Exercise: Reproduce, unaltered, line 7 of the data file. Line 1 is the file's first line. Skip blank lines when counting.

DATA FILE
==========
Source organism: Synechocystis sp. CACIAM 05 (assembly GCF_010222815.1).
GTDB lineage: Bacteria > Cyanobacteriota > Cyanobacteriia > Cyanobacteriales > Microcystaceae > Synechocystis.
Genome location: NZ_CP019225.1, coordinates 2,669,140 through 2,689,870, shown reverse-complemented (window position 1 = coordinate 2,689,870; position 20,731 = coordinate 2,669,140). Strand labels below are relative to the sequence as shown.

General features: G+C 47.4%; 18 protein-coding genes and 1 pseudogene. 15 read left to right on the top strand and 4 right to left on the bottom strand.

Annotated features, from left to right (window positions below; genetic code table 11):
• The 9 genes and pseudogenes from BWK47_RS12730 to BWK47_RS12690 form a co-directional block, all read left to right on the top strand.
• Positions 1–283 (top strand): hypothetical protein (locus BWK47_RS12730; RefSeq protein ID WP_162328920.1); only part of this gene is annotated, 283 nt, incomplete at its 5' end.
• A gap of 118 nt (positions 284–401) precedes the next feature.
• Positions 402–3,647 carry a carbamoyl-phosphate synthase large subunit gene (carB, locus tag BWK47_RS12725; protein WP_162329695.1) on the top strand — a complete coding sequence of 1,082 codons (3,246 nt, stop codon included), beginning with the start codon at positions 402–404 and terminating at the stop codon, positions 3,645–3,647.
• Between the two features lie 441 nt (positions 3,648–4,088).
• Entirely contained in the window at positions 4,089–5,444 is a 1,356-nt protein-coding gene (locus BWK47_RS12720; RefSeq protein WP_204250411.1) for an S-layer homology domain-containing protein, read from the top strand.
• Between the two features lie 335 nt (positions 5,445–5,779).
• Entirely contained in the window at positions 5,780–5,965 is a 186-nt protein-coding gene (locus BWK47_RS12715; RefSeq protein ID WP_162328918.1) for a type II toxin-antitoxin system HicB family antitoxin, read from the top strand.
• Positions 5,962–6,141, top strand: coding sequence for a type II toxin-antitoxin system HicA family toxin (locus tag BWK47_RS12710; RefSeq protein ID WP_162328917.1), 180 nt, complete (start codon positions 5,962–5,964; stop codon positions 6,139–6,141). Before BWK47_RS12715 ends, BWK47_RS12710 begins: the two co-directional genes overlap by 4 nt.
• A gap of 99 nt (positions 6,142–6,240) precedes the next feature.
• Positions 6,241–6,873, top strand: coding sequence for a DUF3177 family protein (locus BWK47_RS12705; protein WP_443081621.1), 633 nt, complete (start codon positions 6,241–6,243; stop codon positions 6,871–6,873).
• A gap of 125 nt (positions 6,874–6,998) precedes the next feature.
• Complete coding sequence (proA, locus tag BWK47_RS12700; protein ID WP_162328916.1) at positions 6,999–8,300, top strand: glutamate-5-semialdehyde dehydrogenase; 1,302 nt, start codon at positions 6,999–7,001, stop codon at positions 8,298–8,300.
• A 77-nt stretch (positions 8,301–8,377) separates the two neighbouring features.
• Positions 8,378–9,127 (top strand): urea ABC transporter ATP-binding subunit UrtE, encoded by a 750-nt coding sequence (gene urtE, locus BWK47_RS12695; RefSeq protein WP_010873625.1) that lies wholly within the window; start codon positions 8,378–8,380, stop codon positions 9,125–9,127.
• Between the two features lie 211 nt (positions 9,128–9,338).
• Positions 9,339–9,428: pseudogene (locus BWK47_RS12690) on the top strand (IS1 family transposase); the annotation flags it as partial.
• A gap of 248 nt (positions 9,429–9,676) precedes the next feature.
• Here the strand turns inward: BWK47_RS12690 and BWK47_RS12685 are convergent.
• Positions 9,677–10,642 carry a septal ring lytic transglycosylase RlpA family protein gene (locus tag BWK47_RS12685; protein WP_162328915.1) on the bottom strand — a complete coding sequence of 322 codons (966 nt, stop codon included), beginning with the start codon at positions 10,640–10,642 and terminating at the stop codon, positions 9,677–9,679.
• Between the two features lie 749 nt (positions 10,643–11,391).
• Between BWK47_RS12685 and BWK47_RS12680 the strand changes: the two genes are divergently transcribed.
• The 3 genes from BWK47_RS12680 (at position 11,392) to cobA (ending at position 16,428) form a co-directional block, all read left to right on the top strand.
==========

• Positions 1–283 (top strand): hypothetical protein (locus BWK47_RS12730; RefSeq protein ID WP_162328920.1); only part of this gene is annotated, 283 nt, incomplete at its 5' end.